Childhood abuse can increase obesity risk in adulthood, a new study shows.
The study was conducted by researchers at the Karolinska Institutet in Sweden. It was based on data from 112,000 people and shows that the effects of childhood abuse can linger for years.
Previous research has shown that childhood abuse increases the risk of depression and mental disorders. Some people who have faced trauma as a child might even have higher odds of developing chronic health complications such as diabetes and even certain types of cancer.
In the present study, the researchers used data from 23 studies with a total of 112,000 participants. The researchers found that the risk of obesity was 34 percent higher among adults who were victims of abuse during childhood when compared to other people who weren't abused.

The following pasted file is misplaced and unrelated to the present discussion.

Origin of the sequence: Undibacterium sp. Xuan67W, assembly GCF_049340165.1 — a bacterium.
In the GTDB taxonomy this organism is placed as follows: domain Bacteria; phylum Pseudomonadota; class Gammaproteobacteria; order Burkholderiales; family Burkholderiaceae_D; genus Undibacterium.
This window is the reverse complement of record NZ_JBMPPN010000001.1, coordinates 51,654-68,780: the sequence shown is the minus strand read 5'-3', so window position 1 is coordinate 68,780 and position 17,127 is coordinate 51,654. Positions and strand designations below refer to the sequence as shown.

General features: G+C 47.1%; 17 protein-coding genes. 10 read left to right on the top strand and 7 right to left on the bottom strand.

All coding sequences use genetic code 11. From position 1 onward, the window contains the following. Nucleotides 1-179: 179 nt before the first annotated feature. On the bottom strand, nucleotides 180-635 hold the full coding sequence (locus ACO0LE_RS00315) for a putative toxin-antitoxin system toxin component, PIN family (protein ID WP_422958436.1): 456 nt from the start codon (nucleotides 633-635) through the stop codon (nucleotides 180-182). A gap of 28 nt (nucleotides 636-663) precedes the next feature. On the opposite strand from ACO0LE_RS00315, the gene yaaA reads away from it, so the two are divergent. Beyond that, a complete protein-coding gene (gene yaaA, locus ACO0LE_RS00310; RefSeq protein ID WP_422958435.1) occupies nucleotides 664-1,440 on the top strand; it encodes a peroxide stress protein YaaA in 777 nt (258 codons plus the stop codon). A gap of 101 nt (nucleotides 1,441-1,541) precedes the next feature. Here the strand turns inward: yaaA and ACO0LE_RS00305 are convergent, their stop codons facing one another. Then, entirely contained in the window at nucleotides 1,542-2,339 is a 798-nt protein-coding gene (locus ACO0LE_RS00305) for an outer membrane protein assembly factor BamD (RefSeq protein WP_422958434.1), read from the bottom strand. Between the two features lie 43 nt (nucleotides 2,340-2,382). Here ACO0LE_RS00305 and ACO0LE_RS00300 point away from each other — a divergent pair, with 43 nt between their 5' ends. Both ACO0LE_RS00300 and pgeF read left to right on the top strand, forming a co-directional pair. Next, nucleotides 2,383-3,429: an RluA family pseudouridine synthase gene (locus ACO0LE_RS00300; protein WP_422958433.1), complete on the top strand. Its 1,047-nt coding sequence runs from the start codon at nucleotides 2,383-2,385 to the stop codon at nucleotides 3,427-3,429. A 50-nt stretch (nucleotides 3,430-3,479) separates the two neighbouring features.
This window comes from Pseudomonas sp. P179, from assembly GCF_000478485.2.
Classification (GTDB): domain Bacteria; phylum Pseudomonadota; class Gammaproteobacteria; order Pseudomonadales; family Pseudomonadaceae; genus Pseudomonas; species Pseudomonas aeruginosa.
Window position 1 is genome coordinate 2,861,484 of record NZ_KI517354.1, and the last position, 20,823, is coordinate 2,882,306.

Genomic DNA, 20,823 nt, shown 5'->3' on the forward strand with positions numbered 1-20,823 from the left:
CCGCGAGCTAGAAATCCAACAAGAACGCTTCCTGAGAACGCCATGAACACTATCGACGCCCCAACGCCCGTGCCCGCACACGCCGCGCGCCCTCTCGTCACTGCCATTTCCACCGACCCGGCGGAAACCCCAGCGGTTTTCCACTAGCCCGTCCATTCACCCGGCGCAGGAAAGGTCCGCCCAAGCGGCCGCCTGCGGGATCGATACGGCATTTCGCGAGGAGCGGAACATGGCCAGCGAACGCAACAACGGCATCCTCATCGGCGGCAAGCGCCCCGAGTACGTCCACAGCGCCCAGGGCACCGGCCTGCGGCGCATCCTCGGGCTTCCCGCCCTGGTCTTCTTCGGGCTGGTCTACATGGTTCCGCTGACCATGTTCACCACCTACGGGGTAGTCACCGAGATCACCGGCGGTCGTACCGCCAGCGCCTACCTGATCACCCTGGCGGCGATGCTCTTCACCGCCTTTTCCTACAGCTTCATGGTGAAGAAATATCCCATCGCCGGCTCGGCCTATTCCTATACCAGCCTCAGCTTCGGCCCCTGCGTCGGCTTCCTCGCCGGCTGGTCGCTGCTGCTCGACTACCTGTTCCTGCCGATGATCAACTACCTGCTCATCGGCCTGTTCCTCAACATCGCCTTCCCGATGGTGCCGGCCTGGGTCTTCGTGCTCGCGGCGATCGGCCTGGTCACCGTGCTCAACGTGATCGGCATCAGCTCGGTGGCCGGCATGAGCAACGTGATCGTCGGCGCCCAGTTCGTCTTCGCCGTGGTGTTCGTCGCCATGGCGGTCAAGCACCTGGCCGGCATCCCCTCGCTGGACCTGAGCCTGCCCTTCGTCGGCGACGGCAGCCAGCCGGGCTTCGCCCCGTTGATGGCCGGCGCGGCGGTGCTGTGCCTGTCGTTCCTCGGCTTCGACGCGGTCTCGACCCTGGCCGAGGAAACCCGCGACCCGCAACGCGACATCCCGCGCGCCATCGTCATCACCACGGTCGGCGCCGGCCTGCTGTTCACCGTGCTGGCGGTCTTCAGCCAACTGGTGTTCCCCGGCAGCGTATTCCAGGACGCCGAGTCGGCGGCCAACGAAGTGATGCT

The team even categorized abuse and found that people exposed to general abuse had the highest risk of developing obesity - 45 percent. Emotional abuse increases obesity risk by 36 percent, followed by sexual abuse (31 percent) and physical abuse (28 percent).
People who were severely abused had 50 percent higher risk of obesity when compared to 13 per cent for moderate abuse, according to a news release.
"The study clearly shows that difficult life events leave traces which can manifest as disease much later in life. The mechanisms behind this process include stress, negative patterns of thought and emotions, poor mental health, increased inflammation, as well as lowered immune function and metabolism," said Erik Hemmingsson, researcher at the Huddinge Department of Medicine at Karolinska Institute.
Stockholm County Council funded the study and it is published in the journal Obesity Reviews.
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